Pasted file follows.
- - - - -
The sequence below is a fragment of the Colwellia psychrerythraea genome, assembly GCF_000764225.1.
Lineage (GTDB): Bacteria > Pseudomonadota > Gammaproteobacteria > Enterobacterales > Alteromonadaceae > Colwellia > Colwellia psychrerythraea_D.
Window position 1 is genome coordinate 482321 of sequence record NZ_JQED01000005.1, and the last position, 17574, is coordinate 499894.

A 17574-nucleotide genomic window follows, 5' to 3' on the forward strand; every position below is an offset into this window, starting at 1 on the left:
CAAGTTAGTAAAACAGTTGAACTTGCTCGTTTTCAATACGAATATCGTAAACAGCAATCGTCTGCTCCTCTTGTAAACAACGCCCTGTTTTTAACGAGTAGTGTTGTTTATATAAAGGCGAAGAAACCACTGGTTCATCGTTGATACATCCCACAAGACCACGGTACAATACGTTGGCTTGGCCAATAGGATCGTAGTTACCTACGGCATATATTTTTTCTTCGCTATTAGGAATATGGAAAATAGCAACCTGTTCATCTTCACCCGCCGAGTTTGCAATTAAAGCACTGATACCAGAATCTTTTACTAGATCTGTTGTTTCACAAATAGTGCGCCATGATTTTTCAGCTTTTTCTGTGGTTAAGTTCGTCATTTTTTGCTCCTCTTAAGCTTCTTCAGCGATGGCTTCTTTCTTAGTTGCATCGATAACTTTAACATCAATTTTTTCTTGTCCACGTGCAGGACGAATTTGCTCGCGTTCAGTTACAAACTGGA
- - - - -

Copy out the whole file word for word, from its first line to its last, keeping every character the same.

The sequence below is a fragment of the Colwellia psychrerythraea genome, assembly GCF_000764225.1.
Lineage (GTDB): Bacteria > Pseudomonadota > Gammaproteobacteria > Enterobacterales > Alteromonadaceae > Colwellia > Colwellia psychrerythraea_D.
Window position 1 is genome coordinate 482321 of sequence record NZ_JQED01000005.1, and the last position, 17574, is coordinate 499894.

A 17574-nucleotide genomic window follows, 5' to 3' on the forward strand; every position below is an offset into this window, starting at 1 on the left:
CAAGTTAGTAAAACAGTTGAACTTGCTCGTTTTCAATACGAATATCGTAAACAGCAATCGTCTGCTCCTCTTGTAAACAACGCCCTGTTTTTAACGAGTAGTGTTGTTTATATAAAGGCGAAGAAACCACTGGTTCATCGTTGATACATCCCACAAGACCACGGTACAATACGTTGGCTTGGCCAATAGGATCGTAGTTACCTACGGCATATATTTTTTCTTCGCTATTAGGAATATGGAAAATAGCAACCTGTTCATCTTCACCCGCCGAGTTTGCAATTAAAGCACTGATACCAGAATCTTTTACTAGATCTGTTGTTTCACAAATAGTGCGCCATGATTTTTCAGCTTTTTCTGTGGTTAAGTTCGTCATTTTTTGCTCCTCTTAAGCTTCTTCAGCGATGGCTTCTTTCTTAGTTGCATCGATAACTTTAACATCAATTTTTTCTTGTCCACGTGCAGGACGAATTTGCTCGCGTTCAGTTACAAACTGGA